The same deadening effect of habit can happen to a person’s faith. The thrill of belief can fade. Christianity can come to seem ho-hum. Going to church week after week can become routine. The Bible can lose its edge. Many once-zealous Christians begin to think sermons and worship and theology are boring. Boredom has been called the characteristic spiritual problem of our age. In our current media environment, we are hyperstimulated. With our TVs constantly on at home, our iPods blaring when we get in our cars, and our computers deluging us with information at work, our minds are constantly bombarded. That bombardment is designed to give us pleasure, to keep us entertained. But ironically, it increases boredom. Just as drug addicts have to keep taking bigger doses to get high, we must have more and more stimulation to keep us interested. (This is also why our popular entertainment has to keep getting more extreme—more shocking, more gruesome, more pornographic—to break through our growing insensibility.) And when the bombardment slows—when we have to endure silence, when we have to do something that is not fun but necessary, when we have to attend to someone other than ourselves—we can hardly handle that at all.
But it isn’t necessarily the fault of a person’s job that he no longer sees the significance of his employment as a divine calling and a means of loving and serving God and one’s neighbor.11 It isn’t the fault of a set of clothes or a piece of furniture that the owner gets tired of it. And it is seldom the fault of the wife when her husband no longer appreciates her. If we become calloused toward war, or to other people’s suffering, or to our blessings, or to love, this is just more evidence for what the Bible calls our hardness of heart.
Nor is it the fault of the church that our hearts are dulled to the point that we are oblivious to the presence of Christ. (Many churches, ironically, try to play the same game of hyperstimulation with action-packed services and numerous activities, oblivious to how they are contributing to the problem.) “There is no such thing as an uninteresting subject,” observed Chesterton. “The only thing that can exist is an uninterested person.”12
This dull insensitivity to life and to God is a moral and spiritual problem. The old Christian theologians identified it as a species of the sin “sloth,” a form of laziness. A person who expects the universe to keep him entertained and is indignant when it doesn’t is lazy. But his is also a failure of imagination.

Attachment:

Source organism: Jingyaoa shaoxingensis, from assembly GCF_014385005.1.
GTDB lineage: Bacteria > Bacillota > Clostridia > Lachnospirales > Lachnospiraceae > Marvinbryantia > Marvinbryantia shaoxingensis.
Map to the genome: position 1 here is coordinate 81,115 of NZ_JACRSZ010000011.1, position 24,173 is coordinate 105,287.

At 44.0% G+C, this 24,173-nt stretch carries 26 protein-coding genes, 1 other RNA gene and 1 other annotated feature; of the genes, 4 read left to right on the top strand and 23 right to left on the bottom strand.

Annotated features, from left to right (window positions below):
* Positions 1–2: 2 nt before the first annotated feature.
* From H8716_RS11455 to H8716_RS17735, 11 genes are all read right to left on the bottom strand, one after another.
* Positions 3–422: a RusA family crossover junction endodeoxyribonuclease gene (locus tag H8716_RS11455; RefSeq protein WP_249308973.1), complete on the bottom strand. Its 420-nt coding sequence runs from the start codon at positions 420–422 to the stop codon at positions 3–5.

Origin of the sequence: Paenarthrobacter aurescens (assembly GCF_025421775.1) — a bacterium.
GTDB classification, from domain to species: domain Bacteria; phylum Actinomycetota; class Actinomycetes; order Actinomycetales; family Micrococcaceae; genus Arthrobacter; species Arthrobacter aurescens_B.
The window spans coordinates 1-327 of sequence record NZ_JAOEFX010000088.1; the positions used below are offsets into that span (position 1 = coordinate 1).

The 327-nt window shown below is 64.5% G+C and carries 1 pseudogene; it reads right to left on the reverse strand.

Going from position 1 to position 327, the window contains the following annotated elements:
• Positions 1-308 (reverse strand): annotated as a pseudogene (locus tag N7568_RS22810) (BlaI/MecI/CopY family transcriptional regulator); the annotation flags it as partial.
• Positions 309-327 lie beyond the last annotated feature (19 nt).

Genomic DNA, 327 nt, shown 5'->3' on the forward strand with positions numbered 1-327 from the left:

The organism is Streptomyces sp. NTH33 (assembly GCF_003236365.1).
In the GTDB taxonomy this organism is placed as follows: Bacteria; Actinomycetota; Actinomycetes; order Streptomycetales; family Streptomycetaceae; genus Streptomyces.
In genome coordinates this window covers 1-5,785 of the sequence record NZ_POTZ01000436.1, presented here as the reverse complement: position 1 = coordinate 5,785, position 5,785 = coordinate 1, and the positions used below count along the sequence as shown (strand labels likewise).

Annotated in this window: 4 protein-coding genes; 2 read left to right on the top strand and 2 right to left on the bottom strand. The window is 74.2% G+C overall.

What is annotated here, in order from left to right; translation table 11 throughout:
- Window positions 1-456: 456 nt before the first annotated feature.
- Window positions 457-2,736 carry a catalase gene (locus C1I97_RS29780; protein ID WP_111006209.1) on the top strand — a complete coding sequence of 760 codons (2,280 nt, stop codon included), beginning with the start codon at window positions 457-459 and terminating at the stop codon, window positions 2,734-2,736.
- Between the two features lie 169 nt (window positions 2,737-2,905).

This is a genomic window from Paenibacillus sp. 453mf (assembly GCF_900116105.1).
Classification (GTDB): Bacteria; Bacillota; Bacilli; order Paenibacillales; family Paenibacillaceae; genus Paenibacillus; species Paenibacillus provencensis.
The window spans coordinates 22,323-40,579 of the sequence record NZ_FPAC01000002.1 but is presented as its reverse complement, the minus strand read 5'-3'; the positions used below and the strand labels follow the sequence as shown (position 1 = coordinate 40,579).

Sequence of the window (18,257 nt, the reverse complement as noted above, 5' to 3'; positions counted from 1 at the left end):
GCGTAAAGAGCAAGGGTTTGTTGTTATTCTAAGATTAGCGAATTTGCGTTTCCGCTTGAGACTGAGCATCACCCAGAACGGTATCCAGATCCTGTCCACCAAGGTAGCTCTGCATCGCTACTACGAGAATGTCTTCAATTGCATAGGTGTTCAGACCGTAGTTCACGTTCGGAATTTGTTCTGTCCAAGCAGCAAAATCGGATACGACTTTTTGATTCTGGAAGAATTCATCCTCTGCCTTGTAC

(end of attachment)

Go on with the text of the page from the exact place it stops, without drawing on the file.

Shklovsky believed that art, by presenting its subject from an unusual point of view, defamiliarizes the routine. The formal structures of art and the different contexts it creates increase our perception. Most people never take a second look at the bowl of fruit in their kitchen, but take that bowl of fruit out of the kitchen, put it into a painting, and hang it on a museum wall—as in a Dutch Master still life—and people will marvel at its beauty. They will appreciate the texture of the orange peel, the bruises on the apple, and the light reflecting off the bowl. Ironically, the beauty in the painting is the same beauty as in the kitchen. But we never notice the fruit in the kitchen, because it is so familiar. The painting, though, causes us to pay attention to these forms and colors, appreciating their aesthetic impact. If we are wise, we will carry the lesson from the museum back into our ordinary lives, so that we might pay attention and appreciate what we have in the “kitchen,” whatever that might be.
For instance, a man might, through many years of familiarity, take his wife for granted. But if he reads a novel about love and marriage, and the novel’s point of view causes him to identify with the characters, he might see his own marriage reflected in the plot of the novel. As he reads and contemplates this imaginary relationship, he might learn to notice and appreciate his own wife once again.